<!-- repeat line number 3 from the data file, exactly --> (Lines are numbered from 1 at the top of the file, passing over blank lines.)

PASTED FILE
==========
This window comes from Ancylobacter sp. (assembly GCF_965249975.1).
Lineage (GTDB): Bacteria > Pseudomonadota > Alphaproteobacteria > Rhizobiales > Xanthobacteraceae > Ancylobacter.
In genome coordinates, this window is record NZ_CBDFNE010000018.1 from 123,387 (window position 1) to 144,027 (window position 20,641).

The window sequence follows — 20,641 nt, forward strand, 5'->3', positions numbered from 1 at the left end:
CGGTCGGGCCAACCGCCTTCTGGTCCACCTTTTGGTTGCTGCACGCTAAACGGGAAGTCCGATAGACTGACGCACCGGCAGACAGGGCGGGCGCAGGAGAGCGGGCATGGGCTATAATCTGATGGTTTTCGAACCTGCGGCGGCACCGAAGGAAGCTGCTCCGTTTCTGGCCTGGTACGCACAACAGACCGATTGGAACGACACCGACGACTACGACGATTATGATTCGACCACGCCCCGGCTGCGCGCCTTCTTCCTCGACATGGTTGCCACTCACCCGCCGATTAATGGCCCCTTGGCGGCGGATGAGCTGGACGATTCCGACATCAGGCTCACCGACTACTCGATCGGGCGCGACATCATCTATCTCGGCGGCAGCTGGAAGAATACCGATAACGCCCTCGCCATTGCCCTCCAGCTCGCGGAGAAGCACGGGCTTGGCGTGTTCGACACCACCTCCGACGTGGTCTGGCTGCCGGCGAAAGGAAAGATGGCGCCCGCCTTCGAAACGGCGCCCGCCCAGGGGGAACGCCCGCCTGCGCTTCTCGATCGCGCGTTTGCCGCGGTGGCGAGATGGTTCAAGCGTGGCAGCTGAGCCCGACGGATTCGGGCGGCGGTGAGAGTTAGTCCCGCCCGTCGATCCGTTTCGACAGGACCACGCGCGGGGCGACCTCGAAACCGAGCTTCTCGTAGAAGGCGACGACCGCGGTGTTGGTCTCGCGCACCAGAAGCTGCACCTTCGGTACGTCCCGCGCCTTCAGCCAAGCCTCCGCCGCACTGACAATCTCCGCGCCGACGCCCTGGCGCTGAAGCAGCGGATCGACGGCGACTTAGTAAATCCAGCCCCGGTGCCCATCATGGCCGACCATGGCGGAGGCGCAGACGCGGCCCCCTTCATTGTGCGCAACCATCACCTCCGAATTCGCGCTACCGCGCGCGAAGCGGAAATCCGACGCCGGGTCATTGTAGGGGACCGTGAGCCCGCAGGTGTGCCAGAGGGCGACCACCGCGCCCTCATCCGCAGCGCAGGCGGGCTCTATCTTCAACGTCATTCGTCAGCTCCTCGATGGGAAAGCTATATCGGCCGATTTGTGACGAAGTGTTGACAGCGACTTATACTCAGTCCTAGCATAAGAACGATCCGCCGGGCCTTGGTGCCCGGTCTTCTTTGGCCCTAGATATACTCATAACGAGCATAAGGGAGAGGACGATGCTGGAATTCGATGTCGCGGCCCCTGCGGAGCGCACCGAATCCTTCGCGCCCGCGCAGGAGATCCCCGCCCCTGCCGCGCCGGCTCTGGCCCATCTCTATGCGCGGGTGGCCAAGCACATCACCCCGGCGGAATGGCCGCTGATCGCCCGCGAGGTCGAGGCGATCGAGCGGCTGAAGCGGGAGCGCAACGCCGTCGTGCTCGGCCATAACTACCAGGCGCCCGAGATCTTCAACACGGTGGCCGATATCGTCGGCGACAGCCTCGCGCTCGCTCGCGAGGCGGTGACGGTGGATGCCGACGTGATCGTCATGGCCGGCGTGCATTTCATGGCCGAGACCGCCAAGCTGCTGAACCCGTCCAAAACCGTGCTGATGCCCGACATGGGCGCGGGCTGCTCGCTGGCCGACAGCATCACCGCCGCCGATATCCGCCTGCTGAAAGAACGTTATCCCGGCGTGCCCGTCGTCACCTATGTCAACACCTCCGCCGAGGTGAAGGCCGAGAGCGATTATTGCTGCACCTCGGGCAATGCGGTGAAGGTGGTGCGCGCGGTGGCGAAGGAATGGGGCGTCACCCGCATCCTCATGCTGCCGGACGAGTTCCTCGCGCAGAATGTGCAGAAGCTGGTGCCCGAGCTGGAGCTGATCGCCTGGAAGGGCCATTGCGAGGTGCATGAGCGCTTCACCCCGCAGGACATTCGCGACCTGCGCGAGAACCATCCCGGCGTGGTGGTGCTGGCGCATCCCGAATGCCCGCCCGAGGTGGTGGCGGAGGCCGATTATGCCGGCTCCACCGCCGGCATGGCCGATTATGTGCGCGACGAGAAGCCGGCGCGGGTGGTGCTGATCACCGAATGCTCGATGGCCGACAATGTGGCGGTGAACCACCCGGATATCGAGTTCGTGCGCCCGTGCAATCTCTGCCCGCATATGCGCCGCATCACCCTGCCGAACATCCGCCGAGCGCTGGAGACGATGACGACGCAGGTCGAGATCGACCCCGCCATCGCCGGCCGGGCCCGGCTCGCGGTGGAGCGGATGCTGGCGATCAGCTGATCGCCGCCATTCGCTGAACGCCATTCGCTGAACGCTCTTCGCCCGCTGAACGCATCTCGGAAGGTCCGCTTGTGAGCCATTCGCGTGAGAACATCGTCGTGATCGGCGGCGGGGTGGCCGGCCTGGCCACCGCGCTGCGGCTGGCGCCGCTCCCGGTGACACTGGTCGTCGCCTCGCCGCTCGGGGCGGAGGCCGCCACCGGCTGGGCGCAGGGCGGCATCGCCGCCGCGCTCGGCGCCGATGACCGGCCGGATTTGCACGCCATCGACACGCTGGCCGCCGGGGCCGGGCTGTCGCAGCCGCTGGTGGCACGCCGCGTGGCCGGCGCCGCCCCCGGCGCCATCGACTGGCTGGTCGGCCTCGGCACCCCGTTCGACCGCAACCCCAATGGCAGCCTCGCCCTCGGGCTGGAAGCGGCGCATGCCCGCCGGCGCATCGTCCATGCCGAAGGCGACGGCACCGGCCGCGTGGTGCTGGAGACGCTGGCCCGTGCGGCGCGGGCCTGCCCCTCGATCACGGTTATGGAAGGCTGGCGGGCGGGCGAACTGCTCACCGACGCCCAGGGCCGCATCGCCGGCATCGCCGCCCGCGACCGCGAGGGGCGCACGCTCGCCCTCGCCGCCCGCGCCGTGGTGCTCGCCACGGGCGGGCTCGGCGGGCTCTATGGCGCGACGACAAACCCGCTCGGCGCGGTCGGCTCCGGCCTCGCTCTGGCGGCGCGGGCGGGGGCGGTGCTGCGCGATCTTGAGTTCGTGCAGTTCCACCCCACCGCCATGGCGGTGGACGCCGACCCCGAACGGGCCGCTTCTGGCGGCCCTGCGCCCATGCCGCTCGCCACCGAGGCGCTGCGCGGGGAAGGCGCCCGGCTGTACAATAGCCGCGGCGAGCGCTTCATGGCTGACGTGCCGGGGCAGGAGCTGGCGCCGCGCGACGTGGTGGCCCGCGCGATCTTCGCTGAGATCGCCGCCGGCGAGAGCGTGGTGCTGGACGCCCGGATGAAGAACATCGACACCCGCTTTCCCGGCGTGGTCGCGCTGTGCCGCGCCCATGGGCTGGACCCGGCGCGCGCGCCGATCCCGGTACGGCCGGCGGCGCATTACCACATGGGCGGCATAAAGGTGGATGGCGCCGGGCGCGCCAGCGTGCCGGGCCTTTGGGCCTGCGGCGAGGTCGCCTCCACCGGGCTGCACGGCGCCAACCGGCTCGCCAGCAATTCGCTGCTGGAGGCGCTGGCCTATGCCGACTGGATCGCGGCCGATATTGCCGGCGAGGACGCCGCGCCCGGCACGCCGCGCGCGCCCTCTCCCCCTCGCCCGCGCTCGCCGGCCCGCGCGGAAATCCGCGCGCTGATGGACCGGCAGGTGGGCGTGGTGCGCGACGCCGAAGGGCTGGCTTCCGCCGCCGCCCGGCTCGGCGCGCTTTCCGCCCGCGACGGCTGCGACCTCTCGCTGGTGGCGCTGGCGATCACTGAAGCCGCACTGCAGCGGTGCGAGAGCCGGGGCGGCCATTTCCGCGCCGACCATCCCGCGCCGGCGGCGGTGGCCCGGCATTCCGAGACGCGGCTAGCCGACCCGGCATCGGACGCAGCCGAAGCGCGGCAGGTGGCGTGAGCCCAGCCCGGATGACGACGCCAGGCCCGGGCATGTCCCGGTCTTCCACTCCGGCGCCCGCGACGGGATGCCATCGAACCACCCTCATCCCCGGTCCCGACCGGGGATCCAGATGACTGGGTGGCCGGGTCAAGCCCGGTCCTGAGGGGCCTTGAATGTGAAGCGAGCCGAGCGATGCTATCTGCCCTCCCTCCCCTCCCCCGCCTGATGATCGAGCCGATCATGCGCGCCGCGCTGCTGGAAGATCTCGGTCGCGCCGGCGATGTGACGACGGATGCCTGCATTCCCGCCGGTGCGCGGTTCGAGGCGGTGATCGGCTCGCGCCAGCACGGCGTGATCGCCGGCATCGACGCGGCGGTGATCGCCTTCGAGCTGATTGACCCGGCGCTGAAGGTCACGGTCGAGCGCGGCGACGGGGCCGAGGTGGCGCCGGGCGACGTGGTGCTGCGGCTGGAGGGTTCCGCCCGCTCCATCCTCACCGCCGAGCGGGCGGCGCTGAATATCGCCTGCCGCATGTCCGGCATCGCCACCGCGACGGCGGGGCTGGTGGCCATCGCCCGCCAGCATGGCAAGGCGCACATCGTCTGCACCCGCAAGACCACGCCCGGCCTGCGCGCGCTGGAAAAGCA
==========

In genome coordinates, this window is record NZ_CBDFNE010000018.1 from 123,387 (window position 1) to 144,027 (window position 20,641).